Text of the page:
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Marathon: take your time to finish

Laid-back Caledonian Road restaurant has been a magnet for the Ethiopian community since 2004

24 October, 2019 — By Tom Moggach

The dishes at Marathon are served without cutlery – you eat with your hands, tearing off bread to scoop up the food

EVERY immigrant community in London has its landmarks – often places to gather and eat.

For the Italians, there are places like Torroni delicatessen in Clerkenwell, established 1878, and Bar Italia in Soho.

Over in West Hampstead, the Czech and Slovak Restaurant opened in the aftermath of the Second World War.

Marathon Restaurant in Caledonian Road has been a magnet for the Ethiopian community since 2004.

The business recently changed hands. The new boss is an entrepreneurial lady called Anyi, who has an internet café across the road.

She had another sideline making injera, the huge flatbreads that are integral to Ethiopian cuisine.

We visited the restaurant on a Sunday afternoon. There was a big birthday party at one end of the room, with three generations dressed up in all their finery.

Next to us, a table of middle-aged men sipped red wine and watched the football.

The atmosphere at Marathon is laid back and communal, which is reflected in the way you eat: dishes are dolloped on a shared injera, which acts as a plate that soaks up the juices. There is no cutlery offered. You eat with your hands, tearing off extra strips of the bread to scoop up the food.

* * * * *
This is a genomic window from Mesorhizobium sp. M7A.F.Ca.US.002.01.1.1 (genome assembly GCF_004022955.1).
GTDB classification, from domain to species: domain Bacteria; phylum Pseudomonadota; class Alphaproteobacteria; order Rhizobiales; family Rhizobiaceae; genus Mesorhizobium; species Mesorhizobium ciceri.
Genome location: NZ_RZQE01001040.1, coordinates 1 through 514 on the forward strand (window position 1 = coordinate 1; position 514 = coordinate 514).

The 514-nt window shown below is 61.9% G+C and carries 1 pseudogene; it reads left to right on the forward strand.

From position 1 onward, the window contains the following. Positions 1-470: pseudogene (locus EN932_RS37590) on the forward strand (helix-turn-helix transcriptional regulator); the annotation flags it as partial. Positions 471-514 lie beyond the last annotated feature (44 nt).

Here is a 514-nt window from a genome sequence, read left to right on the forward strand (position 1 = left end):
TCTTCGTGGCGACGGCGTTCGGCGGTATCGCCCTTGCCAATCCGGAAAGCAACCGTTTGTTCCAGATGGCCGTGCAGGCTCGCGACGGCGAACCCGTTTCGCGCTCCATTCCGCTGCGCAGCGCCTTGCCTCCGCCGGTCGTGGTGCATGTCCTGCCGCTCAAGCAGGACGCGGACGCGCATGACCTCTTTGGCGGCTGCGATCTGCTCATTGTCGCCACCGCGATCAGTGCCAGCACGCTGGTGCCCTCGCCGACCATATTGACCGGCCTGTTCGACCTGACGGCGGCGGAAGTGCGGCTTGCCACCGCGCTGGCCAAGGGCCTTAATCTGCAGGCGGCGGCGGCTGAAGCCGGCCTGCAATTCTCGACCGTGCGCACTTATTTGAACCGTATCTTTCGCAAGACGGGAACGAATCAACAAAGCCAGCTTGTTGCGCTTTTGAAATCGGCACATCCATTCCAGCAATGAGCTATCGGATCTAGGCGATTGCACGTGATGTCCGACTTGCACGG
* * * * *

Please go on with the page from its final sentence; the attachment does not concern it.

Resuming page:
We scanned the room while we waited. By the door is the meat fridge, displaying huge cuts of prime beef used especially for tibs, a classic dish of sautéed diced meat and vegetables.

On the high walls, there are posters and paintings. One displays photos of the endemic wildlife of Ethiopia; another the glyphs of the ancient alphabet.

Ethiopian jazz floated around the room, along with the fragrance of roasting coffee beans – more on that later.

We shared the mahberawi (£32.50 to feed two or three), which was an assortment of dishes served on injera.

This is a colourful sight when it arrived at the table, like a painter’s palette, although I couldn’t name every dish we sampled.

There was definitely some doro wat, a dark chicken stew with a whole boiled egg.

Another favourite was the kitfo, a complex and addictive dish of minced beef cooked with mitmita, a dry spice blend, and spiced butter.

The menu also has a large range of vegetarian and vegan dishes, including several lentil, split pea, spinach and cabbage dishes.

Don’t miss the Ethiopian beers, which are top class. (Beer brewing in Ethiopia took off with the arrival of settlers from Czechoslovakia in the early 20th century). They also serve an aromatic honey wine called Tej.

Marathon is a place to visit with friends and best enjoyed when you’re not in a rush.

The restaurant is most lively at the weekends and the band plays every Saturday night.

For the full immersive experience, end with the coffee ceremony, which costs £10 and can serve 5-6 people.

This elaborate ritual involves roasting the green raw beans, grinding, then pouring from a height, while snacking on freshly made popcorn.

Marathon Restaurant
193A Caledonian Rd, N1
020 7837 4499
www.marathonrestaurant.co.uk

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